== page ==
#Goshen Lives Matter
I already had my plans for the August 13 free event in Mashashimuet Park in Sag Harbor, a village near the end of Long Island, a part of the Hamptons. A concert was going to be staged of the currently planned songs for a Broadway-bound musical based on the 1998 film, The Prince of Egypt, a story of Moses and the enslaved Hebrews in Egypt and Goshen.
The outdoor concert was expected to feature Casey Cott as Moses; Stark Bunker Sands as Ramses; Tony Award winner Shuler Hensley as Pharaoh Seti; Marin Mazzie as Queen Tuya; Solea Pfeiffer as Tzipporah; J.C. Montgomery as Jethro; Ryan Knowles as High Priest Hotep; John Cariani as Aaron; Julia Motyka as Miriam; Joanna Howard as Nefertari; Desi Oakley as Yocheved; and Dakota Quackenbush as Young Miriam.
But a controversy over too many people of whiteness in the cast has led to the cancellation of the event.
Scott Schwartz is the artistic director of Bay Street Theatre and the driving force behind the production. He is a son of Stephen Schwartz who contributed to the music for The Prince of Egypt, Godspell, Pippin, Wicked, Pocahontas, The Hunchback of Notre Dame, and more.
The root of the cancellation?
Some in the theatre community questioned the lack of non white actors in lead roles. Shouldn’t Moses, Pharaoh, Miriam, Aaron, and the Hebrews be browner? And once online, the bullying by netizens commenced.
(According to Bay Street Theatre, a third of the fifteen Actors Equity union cast members for the one-night no-costume reading, including two of the six principals, are actors of color.)
Among the critics were Cynthia Erivo – a Nigerian-born 2016 Tony recipient for The Color Purple; Denée Benton; and Jose Llana. Llana tweeted, “Talented cast but, @BayStTheater_ You do know that Egypt is in Africa, right? Not one WHITE person in that story.” Erivo tweeted, “It saddens me that after such a wonderful multicultural season on Broadway a piece set in AFRICA has not one POC.” After being alerted that the cast has some diversity, she said, “The piece is set in ancient EGYPT, i.e. AFRICA where people darker than I resided. That is my point.”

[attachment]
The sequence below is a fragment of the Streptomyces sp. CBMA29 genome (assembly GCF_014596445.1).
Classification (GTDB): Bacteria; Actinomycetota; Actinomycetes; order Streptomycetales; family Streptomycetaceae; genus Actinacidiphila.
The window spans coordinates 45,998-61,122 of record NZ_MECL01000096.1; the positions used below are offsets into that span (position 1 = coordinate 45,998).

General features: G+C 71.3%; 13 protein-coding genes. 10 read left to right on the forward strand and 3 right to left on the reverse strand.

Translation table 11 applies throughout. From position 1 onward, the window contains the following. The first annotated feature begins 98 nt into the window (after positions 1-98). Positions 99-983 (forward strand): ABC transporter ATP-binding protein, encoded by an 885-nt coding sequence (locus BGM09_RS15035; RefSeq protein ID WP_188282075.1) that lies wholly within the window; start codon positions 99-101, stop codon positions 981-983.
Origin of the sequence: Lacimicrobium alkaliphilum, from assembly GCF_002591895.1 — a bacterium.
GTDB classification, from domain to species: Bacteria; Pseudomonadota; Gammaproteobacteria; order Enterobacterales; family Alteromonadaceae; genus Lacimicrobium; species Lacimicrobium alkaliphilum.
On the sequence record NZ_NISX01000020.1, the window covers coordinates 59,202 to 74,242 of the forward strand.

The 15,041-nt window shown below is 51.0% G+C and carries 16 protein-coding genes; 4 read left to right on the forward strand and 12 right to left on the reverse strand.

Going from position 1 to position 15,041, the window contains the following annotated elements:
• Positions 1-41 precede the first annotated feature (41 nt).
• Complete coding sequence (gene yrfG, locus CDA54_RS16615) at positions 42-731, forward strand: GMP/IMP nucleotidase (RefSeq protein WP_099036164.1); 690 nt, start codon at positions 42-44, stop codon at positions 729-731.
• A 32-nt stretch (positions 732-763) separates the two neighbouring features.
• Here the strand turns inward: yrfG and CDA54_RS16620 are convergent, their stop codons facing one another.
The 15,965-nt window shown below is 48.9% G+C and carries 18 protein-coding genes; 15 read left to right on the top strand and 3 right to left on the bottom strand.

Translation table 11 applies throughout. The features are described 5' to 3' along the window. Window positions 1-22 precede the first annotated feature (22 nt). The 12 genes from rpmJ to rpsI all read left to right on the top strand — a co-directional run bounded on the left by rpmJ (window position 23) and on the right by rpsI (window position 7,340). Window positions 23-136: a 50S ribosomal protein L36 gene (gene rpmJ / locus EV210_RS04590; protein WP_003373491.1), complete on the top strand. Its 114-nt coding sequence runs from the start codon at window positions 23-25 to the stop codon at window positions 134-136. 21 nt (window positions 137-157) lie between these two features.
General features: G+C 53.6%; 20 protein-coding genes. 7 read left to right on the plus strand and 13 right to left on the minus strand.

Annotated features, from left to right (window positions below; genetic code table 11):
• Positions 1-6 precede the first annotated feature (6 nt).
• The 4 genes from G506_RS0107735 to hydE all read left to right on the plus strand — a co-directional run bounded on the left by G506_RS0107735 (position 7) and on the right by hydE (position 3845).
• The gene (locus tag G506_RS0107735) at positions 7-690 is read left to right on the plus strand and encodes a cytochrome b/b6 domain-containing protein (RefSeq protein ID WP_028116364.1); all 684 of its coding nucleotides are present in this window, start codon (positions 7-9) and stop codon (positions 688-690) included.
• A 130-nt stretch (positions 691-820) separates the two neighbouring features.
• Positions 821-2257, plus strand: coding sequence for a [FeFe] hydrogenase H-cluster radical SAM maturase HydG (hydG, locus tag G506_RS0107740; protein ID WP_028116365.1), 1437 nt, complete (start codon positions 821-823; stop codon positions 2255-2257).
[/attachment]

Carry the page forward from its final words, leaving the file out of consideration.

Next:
Schwartz invited Erivo to a conversation on this important topic of diversity in casting, even if it is for a one night concert and not a full production. Erivo tweeted back that she was satisfied with how her conversation with Schwartz transpired and that “to be able to have a conversation is a wonderful positive step for art, and learning for all.”
After the cancellation, Scott Schwartz wrote on Facebook last week to clarify the decision process: “Bay Street was excited to present this free opportunity for our community, to give a peek at the development of a new musical in progress. Over the past three years, Bay Street has made a strong commitment to the development and production of new works, having produced four world premiere productions in three years and also having started the now thriving Bay Street New Works Festival that we present every spring. The partnership with DreamWorks Theatricals to present a concert reading of The Prince of Egypt was born out of our ongoing commitment to helping develop new works for the stage, and Bay Street as an organization had no ongoing involvement with the project beyond this concert. The casting for the concert and now also the decision to cancel the event was made by the creative team, including composer/lyricist Stephen Schwartz, book writer Philip LaZebnik, and me as director, and also by our producers Bill Damaschke and Dori Berinstein. Bay Street Theater supports the team in their decision to cancel this event, though we deeply regret any disappointment or inconvenience that this cancellation has caused to our loyal supporters and audience… All of the team working on The Prince of Egypt strongly feels the discussion that arose around the casting of this concert is an important one and we appreciate the constructive feedback we have received from many of our friends and colleagues. While we have had diverse casts in each and every step of our process so far, we will continue these discussions and consider them fully as we develop specific approaches to casting as we move forward. But, there were also personal attacks and comments online and in social media against our actors and creative team that were unproductive. This is the specific reason why the creative team and the producers are canceling the concert and will continue the development of this new musical in private for now. The team feels strongly that social media harassment and bullying of artists is not acceptable nor is it a positive or constructive way to continue this important discussion about diversity and racial authenticity in casting. The talented actors who were to be involved in this concert were being paid very little and were only committed to helping develop this show for one night, for free, in our local park. The creative and producing team certainly could not ask them to endure online harassment for a one-night concert reading. Finally, the creative team and producers at DreamWorks Theatricals all believe that the story of Moses is one that is embraced and owned by millions and millions of people from every country, race and culture—and we hope that the project we are developing will honor the passion of those who love it. It has always been our aim to create the piece in a way that people of all races and cultures can one day tell the story.”
So I guess you are wondering… are any of the cast POC/MOT? Well, Julia Motyka is married to Scott Schwartz. Julia, who is Polish, has a Jewish mother (and Scott’s father is Jewish)
And in Hebrew…